Are you the type of person that updates your computer or phone as soon as a new update becomes available? Or do you prefer to wait until that new update stands the test of time in order to make the leap? I am normally the latter but when it comes to WordPress I make sure my site is up-to-date to prevent security issues. Eventually all sites will need to be updated to remain compatible with the latest technology. I’ve spent some time gathering the necessary information to make the best decision for your business. I also want to keep it simple—because let’s face it—we are currently consuming an overload of content via email, social media, print, and television—the thought of reading one more useless piece of content makes me want to take a nap.
Gutenberg, WordPress 5.0 Update
First and foremost, you’re probably wondering what this update is all about? Since WordPress is an open source platform there are so many contributors building tools for the platform. The developers working on the core are able to evaluate trends and make decisions based on how the vast amount of users are utilizing the platform. Themes and plugins are creating website builders that are constantly being integrated to the WordPress core so that users can easily design pages throughout the platform. In other words, removing code from the process of page design. These resources are wonderful AND they can make WordPress run slower, make the code more lengthy, decrease the SEO, and in general take away from the goal of utilizing WordPress in the first place. Their solution? Add a page builder directly to the WordPress core that will take out the need for yet another third party software. Personally, I think it’s genius. I’m excited to learn more about it and I plan to use it to help my customers gain more control over their websites in the very near future.
For now, I want to provide you with the needed resources to either get started utilizing the WordPress 5.0 update or remain on the same version of WordPress you are currently operating on. Let’s review a few scenarios that you may choose from:
If you haven’t yet made the update to WordPress 5.0. …
Step 1. I recommend testing out the WordPress 5.0 dashboard outside of your own site, to do so click here: https://wordpress.org/gutenberg/ — I’m seeing a user-friendly page builder that really gives you control over the content on your site. In the test version it seems straight forward.
Step 2. I would recommend downloading a backup of your site before getting started. You can do this by installing the All-in-One WP Migration plugin. Once installed be sure to activate the plugin and then export a backup file of your site.
Step 3. Now that you’ve made a back up you can decide whether or not to update to 5.0 or integrate a plugin to run on the existing version of WordPress. See image below for where to locate the options within your dashboard.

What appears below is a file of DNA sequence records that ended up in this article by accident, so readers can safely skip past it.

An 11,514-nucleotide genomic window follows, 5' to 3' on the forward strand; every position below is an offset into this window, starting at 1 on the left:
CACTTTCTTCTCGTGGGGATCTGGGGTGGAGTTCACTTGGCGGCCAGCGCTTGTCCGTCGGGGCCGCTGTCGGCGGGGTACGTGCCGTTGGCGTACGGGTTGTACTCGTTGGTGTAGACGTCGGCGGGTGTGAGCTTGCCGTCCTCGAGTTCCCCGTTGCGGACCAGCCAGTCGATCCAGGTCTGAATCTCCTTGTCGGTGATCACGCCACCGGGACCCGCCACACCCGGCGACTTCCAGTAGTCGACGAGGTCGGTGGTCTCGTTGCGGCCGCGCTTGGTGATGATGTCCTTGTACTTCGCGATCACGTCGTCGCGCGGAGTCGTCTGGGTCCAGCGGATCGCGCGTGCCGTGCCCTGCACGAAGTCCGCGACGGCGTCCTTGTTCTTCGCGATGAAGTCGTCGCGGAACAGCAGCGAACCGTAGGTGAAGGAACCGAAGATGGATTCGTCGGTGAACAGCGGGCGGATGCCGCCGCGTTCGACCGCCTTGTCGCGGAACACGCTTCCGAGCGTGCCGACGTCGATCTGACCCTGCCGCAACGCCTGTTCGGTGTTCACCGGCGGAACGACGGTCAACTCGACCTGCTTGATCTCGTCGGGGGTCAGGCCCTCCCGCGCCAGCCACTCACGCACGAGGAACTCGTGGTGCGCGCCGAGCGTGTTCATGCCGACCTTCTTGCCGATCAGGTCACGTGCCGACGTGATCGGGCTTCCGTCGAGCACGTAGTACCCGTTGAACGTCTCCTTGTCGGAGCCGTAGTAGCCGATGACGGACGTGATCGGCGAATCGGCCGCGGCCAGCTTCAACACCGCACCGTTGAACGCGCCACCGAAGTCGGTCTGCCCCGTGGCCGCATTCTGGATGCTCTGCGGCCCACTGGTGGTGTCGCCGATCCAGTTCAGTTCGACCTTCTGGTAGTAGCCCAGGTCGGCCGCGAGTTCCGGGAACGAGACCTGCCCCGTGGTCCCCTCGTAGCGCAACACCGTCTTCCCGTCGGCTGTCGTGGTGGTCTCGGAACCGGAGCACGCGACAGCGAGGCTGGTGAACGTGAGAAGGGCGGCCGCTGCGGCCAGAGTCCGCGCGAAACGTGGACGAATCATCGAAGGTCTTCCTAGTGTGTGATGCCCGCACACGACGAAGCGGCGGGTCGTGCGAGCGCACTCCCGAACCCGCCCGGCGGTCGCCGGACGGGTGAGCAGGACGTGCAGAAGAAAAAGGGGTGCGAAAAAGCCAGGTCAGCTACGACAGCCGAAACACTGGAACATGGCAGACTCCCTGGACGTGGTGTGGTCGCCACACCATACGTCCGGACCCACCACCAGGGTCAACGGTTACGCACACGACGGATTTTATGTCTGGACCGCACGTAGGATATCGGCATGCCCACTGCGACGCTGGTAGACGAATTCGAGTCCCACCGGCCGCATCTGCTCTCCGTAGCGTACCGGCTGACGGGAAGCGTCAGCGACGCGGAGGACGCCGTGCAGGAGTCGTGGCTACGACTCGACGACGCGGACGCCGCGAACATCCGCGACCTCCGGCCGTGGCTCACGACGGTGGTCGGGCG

Option 1. Test the new editor by installing it as a plugin. Click the red box “Install Gutenberg” once it’s installed the box will automatically change to “Activate Gutenberg”. Click this box and get started editing in a test version of the new platform. This is your opportunity to see how you like it and if you’re comfortable editing in this new platform or if you’d like to take some more time. Which brings me to the next option …
Option 2. Install the Classic Editor. If you’d like more time to get used to Gutenberg or if you just want to remain on the same platform you’re used to I would go this route. It seems there are mixed opinions about the Gutenberg upgrade—I’m guessing it’s from the wide variety of users on the platform. Currently it’s getting 2 out of 5 stars with approximately 500,000 users using the test plugin from option 1. If you’re ready to install the classic editor just select the button “Install the Classic Editor” and it will automatically change to “Activate Classic Editor” when it’s ready. Then click activate to get started. This will enable you to continue running on the current editor even after the WordPress update is complete.
Option 3. Upgrade to WordPress 5.0. Now that you’ve made your decision to either remain on classic or move forward with Gutenberg you can go ahead and update to WordPress 5.0. This upgrade will automatically install the new Gutenberg editor so if you’d like to remain on the Classic editor be sure to complete Option 2 before making this upgrade.
If you’ve already made the upgrade below are your next steps …
Option 1. Test it out. I know it’s probably throwing you a curve ball because it looks completely different from the existing platform. That’s why I’ve created a little video tutorial using my own website to help you get started.
Option 2. If you are not satisfied—as is the case for many new users—I recommend installing the Classic Editor for now. You can do this by navigating to “Plugins” within your menu on the left hand site of the WordPress Interface. Select “Add New” towards the top of the page. Towards the right top of the page, next to “Keyword” type “Classic Editor” in the “Search plugins …” field. It should be the first plugin that appears at the top left of the page. Select “Install Now”. The select “Activate” and you’re all set.
That’s it for now. If you have any specific questions feel free to reach out. I’ll be sharing more resources as they become available but for now I wanted to provide you with the logical next steps so that you can make the best choice for your WordPress site.